So many people are going to feel disappointed to his broken promises. But one promise he is very clearly keeping is he said he was going to be unpredictable. And it`s true. We have no idea what the man is going to do. He`s on the horn with Taiwan, he`s helping Carrier, he`s helping Goldman Sachs. We don`t know what`s coming next.
O`DONNELL: Maria Teresa Kumar and Dana Milbank, thank you both for joining us. I really appreciate it.
MILBANK: Thanks, Lawrence.
KUMAR: Thank you, Lawrence.
O`DONNELL: Coming up next, can Donald Trump`s pick for defense secretary get confirmed? He has a high hurdle to get over.
O`DONNELL: Retired General James Mattis may have a challenge getting confirmed at Senate as Secretary of Defense, because then it`s against the law for Secretary of Defense to have served in the military in the last seven years, and he retired just three years ago. There has been only one exception of that law since it was first enacted in the 1947 and that was for General George C. Marshall appointed in 1950.
And when Congress made that exception, they included a line in the legislation about how that exception should never be granted again, saying it was the sense of the Congress that after General Marshall leaves the office of Secretary of Defense, no additional appointments of military men to that office shall be approved.
Senator Kirsten Gillibrand takes that seriously. She said in the statement yesterday, "While I deeply respect General Mattis` service, I will oppose a waiver. Civilian control of our military is a fundamental principle of American democracy and I will not vote for an exception to this rule."
Former Defense Secretary, Bob Gates, had this to say after his meeting today with Donald Trump.
(BEGIN VIDEO CLIP)
BOB GATES, FORMER DEFENSE SECRETARY: I told him I thought his selection of General Mattis for the Secretary of Defense was terrific. Very supportive.
(END VIDEO CLIP)
O`DONNELL: The current Defense Secretary, Ash Carter, issued this statement today, "I have known General Jim Mattis for many years and hold him in the highest regard. I will continue to do everything I can to help ensure a seamless transition at the Department of Defense."
And here is what House Minority Leader Nancy Pelosi said in a statement, "As Secretary of Defense, General Mattis will have the immense responsibility of improving President Trump`s judgment as Commander-in Chief. We are grateful that the president-elect reportedly found General Mattis` argument against torture persuasive. We will need the Secretary of Defense to continue to uphold the laws, alliances and norms that protect our nation and enshrine our values as Americans."
Joining us now, Phyllis Bennis, a fellow with the Institute for Policy Studies, and Jeremy Bash, Former Chief of Staff for Leon Panetta at the CIA and the Defense Department during the Obama administration.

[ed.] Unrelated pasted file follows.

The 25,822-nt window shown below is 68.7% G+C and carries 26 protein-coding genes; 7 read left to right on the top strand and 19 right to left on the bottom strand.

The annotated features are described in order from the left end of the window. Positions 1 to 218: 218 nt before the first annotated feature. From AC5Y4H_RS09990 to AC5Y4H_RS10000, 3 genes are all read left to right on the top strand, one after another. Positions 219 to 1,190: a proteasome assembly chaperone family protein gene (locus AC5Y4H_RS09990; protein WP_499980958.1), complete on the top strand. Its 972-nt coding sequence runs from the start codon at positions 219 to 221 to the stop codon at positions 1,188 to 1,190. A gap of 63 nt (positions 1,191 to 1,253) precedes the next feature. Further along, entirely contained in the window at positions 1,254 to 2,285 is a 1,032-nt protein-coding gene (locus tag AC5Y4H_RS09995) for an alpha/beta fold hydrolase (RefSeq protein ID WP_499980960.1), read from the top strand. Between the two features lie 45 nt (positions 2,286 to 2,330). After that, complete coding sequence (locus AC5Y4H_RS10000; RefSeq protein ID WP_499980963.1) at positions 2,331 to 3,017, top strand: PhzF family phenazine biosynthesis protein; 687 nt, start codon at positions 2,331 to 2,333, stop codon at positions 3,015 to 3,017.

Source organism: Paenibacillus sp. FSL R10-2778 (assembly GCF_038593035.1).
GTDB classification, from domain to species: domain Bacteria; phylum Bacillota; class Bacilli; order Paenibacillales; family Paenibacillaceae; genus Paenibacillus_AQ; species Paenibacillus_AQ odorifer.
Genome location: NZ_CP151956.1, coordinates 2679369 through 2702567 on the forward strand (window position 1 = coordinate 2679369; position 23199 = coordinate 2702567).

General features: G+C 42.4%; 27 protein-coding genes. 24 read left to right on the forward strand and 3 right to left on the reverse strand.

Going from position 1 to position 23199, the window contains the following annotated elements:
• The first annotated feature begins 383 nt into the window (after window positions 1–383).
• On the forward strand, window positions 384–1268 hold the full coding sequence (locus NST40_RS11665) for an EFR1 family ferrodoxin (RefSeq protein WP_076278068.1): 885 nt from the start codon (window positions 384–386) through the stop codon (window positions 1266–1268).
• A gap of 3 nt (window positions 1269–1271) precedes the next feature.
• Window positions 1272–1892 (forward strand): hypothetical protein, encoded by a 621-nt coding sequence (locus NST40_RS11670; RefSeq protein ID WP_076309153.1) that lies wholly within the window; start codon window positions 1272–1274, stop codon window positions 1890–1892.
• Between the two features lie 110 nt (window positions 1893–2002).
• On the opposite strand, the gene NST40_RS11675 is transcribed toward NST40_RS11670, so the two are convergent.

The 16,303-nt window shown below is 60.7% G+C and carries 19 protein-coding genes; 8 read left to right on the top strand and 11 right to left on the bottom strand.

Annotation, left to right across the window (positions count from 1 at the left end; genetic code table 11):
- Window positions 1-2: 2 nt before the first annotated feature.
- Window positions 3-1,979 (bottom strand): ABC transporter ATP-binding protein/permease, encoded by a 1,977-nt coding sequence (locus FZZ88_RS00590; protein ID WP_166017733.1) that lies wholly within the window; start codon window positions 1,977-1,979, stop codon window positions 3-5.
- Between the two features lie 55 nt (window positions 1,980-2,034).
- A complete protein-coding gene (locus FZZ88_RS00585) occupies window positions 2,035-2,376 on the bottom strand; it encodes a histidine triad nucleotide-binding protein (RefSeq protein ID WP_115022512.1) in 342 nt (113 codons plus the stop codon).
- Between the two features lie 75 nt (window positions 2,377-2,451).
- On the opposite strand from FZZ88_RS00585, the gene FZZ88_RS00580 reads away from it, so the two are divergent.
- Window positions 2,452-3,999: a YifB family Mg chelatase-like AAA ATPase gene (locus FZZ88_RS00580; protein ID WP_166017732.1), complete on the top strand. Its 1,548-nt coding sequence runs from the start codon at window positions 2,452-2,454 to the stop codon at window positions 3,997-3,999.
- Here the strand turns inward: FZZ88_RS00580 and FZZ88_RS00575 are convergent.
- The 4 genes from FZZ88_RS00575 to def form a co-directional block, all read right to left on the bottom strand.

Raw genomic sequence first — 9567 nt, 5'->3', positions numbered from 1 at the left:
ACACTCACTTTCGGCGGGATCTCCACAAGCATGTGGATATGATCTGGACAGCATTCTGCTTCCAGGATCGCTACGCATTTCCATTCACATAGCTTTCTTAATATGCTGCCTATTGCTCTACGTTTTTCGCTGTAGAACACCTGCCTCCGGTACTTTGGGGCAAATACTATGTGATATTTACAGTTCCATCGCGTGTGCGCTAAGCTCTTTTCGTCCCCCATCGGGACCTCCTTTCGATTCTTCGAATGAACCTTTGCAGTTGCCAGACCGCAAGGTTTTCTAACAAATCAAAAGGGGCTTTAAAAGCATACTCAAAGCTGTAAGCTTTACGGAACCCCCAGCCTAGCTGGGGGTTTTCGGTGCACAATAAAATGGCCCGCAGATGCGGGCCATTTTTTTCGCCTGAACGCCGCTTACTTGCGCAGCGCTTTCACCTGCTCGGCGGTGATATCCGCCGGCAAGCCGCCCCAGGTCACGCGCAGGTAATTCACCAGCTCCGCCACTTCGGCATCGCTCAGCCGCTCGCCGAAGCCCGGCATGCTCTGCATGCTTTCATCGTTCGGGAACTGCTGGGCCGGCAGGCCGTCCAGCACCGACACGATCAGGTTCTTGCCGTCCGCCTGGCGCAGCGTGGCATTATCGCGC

Jeremy Bash, do you know General Mattis and what is your view of his selection?
JEREMY BASH, FORMER CHIEF OF STAFF FOR LEON PANETTA AT THE CIA: I now General Mattis very well. We worked together when he was the central commanding general and I was Chief of Staff to the Secretary of Defense. He worked closely with Secretary Panetta. And I think Secretary Panetta has said and I strongly believe that General Mattis is a strategic thinker. He is a can-do general. He understands what the troops face day-in and day-out. He`s also very thoughtful. He`s very careful. And I think he really helped ensure that our posture in the Middle East was arrayed correctly after we drew down in Iraq, and I think he`ll be an excellent Secretary of Defense.
Now the job of Sec Def is really two jobs, it`s the secretary of war and the secretary of the Pentagon. And he`ll be an excellent secretary of war because he knows combat. As for being secretary of the Pentagon, managing the 3 million people in the Department of Defense, that`s where I think he will need to have around him, and I think he`ll get people around him who can help him manage that mass of bureaucracy and really manage this enormous enterprise that is our Department of Defense.
O`DONNELL: Phyllis Bennis, before we get to the issue of qualifications for the job and how he would do the job, let`s go to the Congressional prohibition of him doing the job that has been there and has been only that one exception that we cited, Senator Gillibrand saying she absolutely respects that sense of the congress, wants civilian control of the military. And this is how we define it, someone who has not been in military service for at least seven years.
PHYLLIS BENNIS, A FELLOW WITH THE INSTITUTE FOR POLICY STUDIES: It was 10 years before that. It`s only recently been seven years. But I think more important is the principle that the -- it`s part of the core understanding of what our once and future democracy is supposed to include, which is civilian control of the military.
The U.S. military is the biggest and strongest military, it`s not the biggest, but the strongest military that has ever existed in history. The notion that it would be under the command of a general, and remember, Marines talked about being once a Marine always a Marine, you know, somebody who`s just out of the military who sees his role very much in the military thing as Jeremy just said. He`s a can-do general. I have no doubt that he can do war.
The problem is, what we need is a civilian, not a warmonger who`s in there. This is a general who unlike many other generals has not come out of the war saying, "I want to never fight another war again." He is somebody who has said, "I like to fight." He said to the Iraqi leaders, "If you F with me, I will kill you all" You know, this is not somebody -- the reason they call him "Mad Dog" Mattis didn`t come out of the sky. So we have to look both of the individual and that principle.